This article was first published by The Texas Tribune, a nonprofit, nonpartisan media organization that informs Texans — and engages with them — about public policy, politics, government and statewide issues.
EAGLE PASS — On a chilly January afternoon, a military drone hovers over Shelby Park as Texas National Guard members pull boats from the Rio Grande and slide them onto trailers. Shipping containers topped with concertina wire line the riverbank, where men in fatigues erect a bilingual sign near the boat ramp that reads:
No migrant processing at this location. Please proceed to nearest port of entry for processing with U.S. Border Patrol.
The entire 47-acre park, including the golf course, is enclosed with concertina wire and patrolled by state troopers from Texas and Florida. At the entrance, behind a chain-link fence, three National Guard members lean against a green humvee, strapped with rifles.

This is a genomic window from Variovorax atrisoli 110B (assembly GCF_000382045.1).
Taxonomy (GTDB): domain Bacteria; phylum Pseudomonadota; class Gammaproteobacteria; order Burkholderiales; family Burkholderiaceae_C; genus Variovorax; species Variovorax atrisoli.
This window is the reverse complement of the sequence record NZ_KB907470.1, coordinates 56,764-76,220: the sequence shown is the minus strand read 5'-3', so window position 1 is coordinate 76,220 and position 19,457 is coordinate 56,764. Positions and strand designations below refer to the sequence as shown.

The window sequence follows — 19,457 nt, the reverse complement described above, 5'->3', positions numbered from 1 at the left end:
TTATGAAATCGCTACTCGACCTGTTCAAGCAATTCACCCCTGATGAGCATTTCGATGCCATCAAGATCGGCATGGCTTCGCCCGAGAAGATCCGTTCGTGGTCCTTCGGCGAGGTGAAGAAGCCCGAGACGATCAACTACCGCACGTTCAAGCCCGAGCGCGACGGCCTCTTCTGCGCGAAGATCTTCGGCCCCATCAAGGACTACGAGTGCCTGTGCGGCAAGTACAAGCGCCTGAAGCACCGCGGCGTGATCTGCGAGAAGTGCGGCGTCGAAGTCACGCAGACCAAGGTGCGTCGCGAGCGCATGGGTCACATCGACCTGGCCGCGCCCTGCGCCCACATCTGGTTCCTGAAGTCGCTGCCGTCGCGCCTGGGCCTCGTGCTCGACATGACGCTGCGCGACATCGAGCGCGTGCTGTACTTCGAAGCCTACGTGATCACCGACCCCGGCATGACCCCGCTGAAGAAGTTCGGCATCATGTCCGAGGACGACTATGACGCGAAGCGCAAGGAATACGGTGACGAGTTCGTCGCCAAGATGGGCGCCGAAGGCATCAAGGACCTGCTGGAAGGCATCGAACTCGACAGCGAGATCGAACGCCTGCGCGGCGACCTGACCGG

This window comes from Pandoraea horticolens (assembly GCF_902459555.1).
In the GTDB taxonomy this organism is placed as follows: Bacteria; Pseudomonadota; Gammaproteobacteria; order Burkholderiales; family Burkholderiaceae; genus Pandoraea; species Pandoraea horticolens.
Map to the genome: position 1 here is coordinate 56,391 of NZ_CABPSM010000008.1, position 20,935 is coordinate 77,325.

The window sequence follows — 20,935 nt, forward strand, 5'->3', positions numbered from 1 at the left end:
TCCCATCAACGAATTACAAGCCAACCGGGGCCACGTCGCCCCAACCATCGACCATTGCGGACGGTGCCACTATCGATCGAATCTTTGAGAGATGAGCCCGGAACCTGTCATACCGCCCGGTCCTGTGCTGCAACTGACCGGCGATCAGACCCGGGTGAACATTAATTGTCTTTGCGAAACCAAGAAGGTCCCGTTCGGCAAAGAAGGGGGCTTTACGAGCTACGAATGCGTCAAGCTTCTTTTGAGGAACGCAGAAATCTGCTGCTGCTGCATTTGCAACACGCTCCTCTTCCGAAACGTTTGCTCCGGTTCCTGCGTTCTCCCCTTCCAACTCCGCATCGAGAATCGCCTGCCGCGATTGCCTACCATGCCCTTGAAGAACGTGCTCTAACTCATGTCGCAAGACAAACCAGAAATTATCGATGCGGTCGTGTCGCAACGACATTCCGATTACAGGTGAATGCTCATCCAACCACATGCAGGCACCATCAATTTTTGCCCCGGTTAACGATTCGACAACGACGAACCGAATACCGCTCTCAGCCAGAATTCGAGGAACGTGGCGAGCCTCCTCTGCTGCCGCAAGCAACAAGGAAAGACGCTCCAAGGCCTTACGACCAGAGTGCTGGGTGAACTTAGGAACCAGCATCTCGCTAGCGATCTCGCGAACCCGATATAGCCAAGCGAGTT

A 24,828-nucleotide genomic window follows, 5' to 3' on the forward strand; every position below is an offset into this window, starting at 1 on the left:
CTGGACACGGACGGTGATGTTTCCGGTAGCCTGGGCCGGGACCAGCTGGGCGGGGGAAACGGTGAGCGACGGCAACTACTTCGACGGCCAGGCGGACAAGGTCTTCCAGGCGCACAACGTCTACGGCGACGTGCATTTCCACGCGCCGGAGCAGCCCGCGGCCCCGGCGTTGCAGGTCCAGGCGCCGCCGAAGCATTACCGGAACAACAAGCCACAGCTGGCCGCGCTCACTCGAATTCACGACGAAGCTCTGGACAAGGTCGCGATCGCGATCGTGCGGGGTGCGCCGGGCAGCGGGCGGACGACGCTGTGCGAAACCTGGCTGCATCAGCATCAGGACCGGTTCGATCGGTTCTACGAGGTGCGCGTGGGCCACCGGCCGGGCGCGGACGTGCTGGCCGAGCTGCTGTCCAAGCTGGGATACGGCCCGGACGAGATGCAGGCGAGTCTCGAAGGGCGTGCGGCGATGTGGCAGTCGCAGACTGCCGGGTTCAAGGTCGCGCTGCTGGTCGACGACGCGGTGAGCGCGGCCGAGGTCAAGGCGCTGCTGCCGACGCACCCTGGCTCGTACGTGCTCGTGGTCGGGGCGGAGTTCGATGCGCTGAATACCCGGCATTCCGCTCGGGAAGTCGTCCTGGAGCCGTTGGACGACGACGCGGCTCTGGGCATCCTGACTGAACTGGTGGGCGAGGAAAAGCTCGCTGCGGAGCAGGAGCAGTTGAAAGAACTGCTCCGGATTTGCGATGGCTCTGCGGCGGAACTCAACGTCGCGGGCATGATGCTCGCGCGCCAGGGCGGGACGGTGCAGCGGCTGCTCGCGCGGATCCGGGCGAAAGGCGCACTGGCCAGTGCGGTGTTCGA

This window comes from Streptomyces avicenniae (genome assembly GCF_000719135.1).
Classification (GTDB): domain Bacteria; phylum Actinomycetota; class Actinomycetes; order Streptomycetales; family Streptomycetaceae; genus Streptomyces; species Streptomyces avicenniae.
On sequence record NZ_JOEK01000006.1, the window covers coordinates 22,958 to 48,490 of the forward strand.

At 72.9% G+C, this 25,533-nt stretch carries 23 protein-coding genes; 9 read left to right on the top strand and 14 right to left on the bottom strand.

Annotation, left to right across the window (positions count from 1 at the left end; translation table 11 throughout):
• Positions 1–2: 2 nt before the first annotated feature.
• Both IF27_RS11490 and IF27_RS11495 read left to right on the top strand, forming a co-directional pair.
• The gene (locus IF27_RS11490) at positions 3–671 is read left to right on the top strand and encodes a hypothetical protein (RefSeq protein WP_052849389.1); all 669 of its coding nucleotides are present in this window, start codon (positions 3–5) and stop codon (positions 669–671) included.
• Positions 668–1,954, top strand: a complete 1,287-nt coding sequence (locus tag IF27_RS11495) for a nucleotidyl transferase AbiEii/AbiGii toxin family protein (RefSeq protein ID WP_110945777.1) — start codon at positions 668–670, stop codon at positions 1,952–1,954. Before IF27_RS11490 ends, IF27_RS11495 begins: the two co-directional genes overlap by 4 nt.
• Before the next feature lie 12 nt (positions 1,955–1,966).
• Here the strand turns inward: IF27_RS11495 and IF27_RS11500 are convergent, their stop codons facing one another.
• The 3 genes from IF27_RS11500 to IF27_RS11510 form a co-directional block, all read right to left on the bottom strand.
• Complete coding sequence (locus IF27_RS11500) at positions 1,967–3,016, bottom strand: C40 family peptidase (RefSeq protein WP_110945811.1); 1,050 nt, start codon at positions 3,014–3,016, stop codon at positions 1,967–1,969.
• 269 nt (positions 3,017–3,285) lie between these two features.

“It looks like a war zone in a third-world country,” said real estate agent and Eagle Pass resident Carlos Herrera, who lives nearby with his wife and baby daughter.
No one can enter this city park without asking permission — soldiers let two journalists pass and wander around the park last week. But U.S. Border Patrol agents are strictly prohibited from the park grounds, according to the U.S. Department of Justice.
The park has turned into a battleground in an escalating legal fight between the Biden…